Photography on Guys not permitted

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Sunday 27 September 2009 1.21pm
I walked across just now to take a monthly photo of the changing Hodgkin building on Guys campus and this security chap came up to me and said taking photos on Guys property is not allowed without a permit. I asked 'are you sure' as I'm only taking a picture of the building, there are no people in the photo. He went in to the reception to confirm and came out to inform me he was correct. Can anyone confirm this regulation as every day passing through you see people snapping the architecture such as the colonnade.
And what about graduation days and events, does everyone taking a photo need a permit or was this security bloke being over-zealous.
Sunday 27 September 2009 1.28pm
Maybe you could have asked him what the "regulation" was.

I wonder whether it's a public right of way or not. I'd imagine that would change the rights as to what you can do/who can tell you what to do.

I wonder what would happen if you insisted on taking a picture. They could hardly arrest you, could they?

...if you press it, they will come.
Sunday 27 September 2009 1.46pm
Well security couldn't but the police could arrest him, whether he's doing anything illegal or not. It wasn't that long ago it happened.
Sunday 27 September 2009 2.40pm
The jobsworth security guard could well be right "officially".
As the building is privatly owned, you "officially" has to ask permission to take a photo.
this would be the same with any persons property.
however I would like to think that buildings such as the ones in your photos are maintained so that they are enjoyed by all. After all, are they going to stop every tourist from taking a picture of every privatly owned building? i think not! just keep on taking photos and ignore the guard.
Sunday 27 September 2009 3.14pm
Has the world gone bonkers! Soon we'll need a license to carry a camera. Why don't the police as in beetroots link above and security guards exercise common sense. I had aready taken the photo anyway. Another month before I risk my liberty again. (JOKE).
Sunday 27 September 2009 3.26pm
There are some great clips on youtube of police telling people to stop recording them because it's against the law to film a police officer, which it's not. In one of them the cameraman is in his own front garden. There's a male copper going 'It is an offence to film a police officer' while a female officer stands behind nodding ever so knowledgeably. Anything to avoid stopping crime I suppose. And to think it's the strategy of filming people filming the police that got them to admit to being violent thugs. You might need someone to video you next time you take a photo, Phoney and best have someone video them too.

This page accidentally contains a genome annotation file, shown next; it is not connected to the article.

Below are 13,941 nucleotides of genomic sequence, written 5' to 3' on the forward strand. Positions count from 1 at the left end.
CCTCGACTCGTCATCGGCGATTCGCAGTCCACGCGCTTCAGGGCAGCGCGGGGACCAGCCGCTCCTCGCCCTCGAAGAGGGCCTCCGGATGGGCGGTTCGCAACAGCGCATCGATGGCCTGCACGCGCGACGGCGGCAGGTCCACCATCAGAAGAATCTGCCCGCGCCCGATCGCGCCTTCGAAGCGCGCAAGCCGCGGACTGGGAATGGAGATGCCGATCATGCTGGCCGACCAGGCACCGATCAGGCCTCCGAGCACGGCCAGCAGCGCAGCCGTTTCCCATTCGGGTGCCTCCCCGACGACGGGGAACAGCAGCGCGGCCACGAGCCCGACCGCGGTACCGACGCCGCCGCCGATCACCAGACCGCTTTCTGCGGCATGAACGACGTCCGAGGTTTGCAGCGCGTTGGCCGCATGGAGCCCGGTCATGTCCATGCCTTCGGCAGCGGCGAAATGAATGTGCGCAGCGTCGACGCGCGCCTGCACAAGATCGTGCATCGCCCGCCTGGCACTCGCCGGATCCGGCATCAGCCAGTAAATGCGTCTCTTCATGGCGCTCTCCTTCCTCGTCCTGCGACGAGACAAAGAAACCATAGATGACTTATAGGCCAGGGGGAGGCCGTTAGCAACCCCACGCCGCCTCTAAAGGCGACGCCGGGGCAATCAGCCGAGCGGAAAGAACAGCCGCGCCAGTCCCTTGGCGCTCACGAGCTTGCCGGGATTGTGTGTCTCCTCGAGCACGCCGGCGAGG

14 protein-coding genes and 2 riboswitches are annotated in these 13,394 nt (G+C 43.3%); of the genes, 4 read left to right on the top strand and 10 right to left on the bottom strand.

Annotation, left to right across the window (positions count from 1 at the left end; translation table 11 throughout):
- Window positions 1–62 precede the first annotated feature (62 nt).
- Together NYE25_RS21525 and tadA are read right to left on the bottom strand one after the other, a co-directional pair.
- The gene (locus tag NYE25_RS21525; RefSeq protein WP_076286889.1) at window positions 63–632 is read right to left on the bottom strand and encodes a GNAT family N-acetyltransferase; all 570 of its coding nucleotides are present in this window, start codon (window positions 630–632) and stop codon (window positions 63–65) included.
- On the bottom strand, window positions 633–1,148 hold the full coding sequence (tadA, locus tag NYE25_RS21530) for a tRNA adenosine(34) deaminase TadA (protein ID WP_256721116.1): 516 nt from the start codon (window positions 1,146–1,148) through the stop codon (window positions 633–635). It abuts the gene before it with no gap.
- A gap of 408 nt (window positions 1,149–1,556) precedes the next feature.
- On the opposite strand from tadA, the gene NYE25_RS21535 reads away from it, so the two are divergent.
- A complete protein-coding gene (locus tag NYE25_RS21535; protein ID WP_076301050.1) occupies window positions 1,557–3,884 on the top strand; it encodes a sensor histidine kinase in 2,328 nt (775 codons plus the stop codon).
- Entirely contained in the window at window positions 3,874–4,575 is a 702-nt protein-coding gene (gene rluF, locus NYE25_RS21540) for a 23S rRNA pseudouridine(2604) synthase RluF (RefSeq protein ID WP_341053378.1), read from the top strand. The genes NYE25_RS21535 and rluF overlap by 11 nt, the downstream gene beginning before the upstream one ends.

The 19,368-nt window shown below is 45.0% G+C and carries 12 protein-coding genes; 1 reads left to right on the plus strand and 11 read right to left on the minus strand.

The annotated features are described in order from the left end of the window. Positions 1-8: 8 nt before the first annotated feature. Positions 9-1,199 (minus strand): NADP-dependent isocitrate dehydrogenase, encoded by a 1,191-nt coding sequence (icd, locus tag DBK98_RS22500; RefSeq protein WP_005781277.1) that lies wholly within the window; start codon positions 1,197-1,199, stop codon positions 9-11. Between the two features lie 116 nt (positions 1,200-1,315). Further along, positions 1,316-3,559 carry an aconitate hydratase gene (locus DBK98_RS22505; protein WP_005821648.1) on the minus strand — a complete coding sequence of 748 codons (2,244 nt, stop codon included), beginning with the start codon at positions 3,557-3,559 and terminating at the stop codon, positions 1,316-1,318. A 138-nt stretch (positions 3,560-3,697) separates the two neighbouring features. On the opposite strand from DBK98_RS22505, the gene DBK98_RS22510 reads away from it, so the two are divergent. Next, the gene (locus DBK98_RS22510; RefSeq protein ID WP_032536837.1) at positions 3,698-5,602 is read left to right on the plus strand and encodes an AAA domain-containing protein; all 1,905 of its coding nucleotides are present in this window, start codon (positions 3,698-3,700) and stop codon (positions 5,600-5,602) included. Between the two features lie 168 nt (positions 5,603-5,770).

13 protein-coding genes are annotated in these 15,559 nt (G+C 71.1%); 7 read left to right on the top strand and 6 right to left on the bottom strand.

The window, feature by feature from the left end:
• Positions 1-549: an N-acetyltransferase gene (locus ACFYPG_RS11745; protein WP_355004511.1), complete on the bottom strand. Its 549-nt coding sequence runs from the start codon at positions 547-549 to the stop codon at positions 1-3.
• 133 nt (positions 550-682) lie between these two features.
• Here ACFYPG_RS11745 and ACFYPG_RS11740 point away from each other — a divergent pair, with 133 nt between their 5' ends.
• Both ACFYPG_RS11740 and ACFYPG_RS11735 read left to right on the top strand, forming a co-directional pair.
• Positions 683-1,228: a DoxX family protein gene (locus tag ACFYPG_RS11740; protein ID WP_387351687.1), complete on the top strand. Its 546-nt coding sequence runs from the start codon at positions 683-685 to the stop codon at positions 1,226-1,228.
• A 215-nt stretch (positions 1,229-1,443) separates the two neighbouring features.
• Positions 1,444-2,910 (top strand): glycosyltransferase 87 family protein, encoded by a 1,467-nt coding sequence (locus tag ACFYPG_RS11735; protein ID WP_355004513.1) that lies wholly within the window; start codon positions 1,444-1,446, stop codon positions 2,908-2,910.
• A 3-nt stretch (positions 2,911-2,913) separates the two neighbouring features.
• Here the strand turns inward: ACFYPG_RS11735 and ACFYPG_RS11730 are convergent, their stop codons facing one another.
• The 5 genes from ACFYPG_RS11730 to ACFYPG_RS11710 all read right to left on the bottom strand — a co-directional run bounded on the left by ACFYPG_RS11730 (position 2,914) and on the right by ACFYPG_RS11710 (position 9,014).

Sounds like this security guard is determined to stop international terrorists, like the idiots here
Sunday 27 September 2009 5.53pm
I like your photographs Phoney, please try not to get arrested when taking them or we'll miss out on the lovely ones from next spring...
Sunday 27 September 2009 7.50pm
I remember Phoney stopping in Selsey high street and standing at the gates of a lovely old building said to this man who was walking accross with a very angry expression if it would be okay if I took a photo, he reply was a very brief and thunderous NO.. I reverted to my cockney roots because he was soo rude and told him to pee off as I was a tourist and Selsey should encourage tourist in this pretty village ( as it was then) was an old persons home!
Monday 28 September 2009 7.43am
bigphil wrote:
The jobsworth security guard could well be right "officially".
As the building is privatly owned, you "officially" has to ask permission to take a photo.
this would be the same with any persons property..

I don't think that's true. You need permission to be on the property, but not to photograph it from the public highway (or yourown property).

As Beetroot points out, the police often get this wrong. However, this is no reason to accept such abuses of the law.

...if you press it, they will come.
Monday 28 September 2009 11.04am
It is not as simple as it sounds, unfortunately. A few years ago I was asked (very politely, I should add) by a security person in Canary Wharf whether my photos were intended for commercial use or not, as I was using a SLR camera. He explained to me that all commercial photography of the campus had been contracted out, hence the question, but snapshots for non-commercial use were fine.

It is also worth pointing out that photo agencies like Getty Images have standard property release agreements for photographers wishing to submit their work to them, e.g. via Flickr. Since the legal situation seems to be murky, a formal question to the Hospital Trust might be a good way to clarify the matter - for other photographers as well. I am sure they will be cooperative on this.
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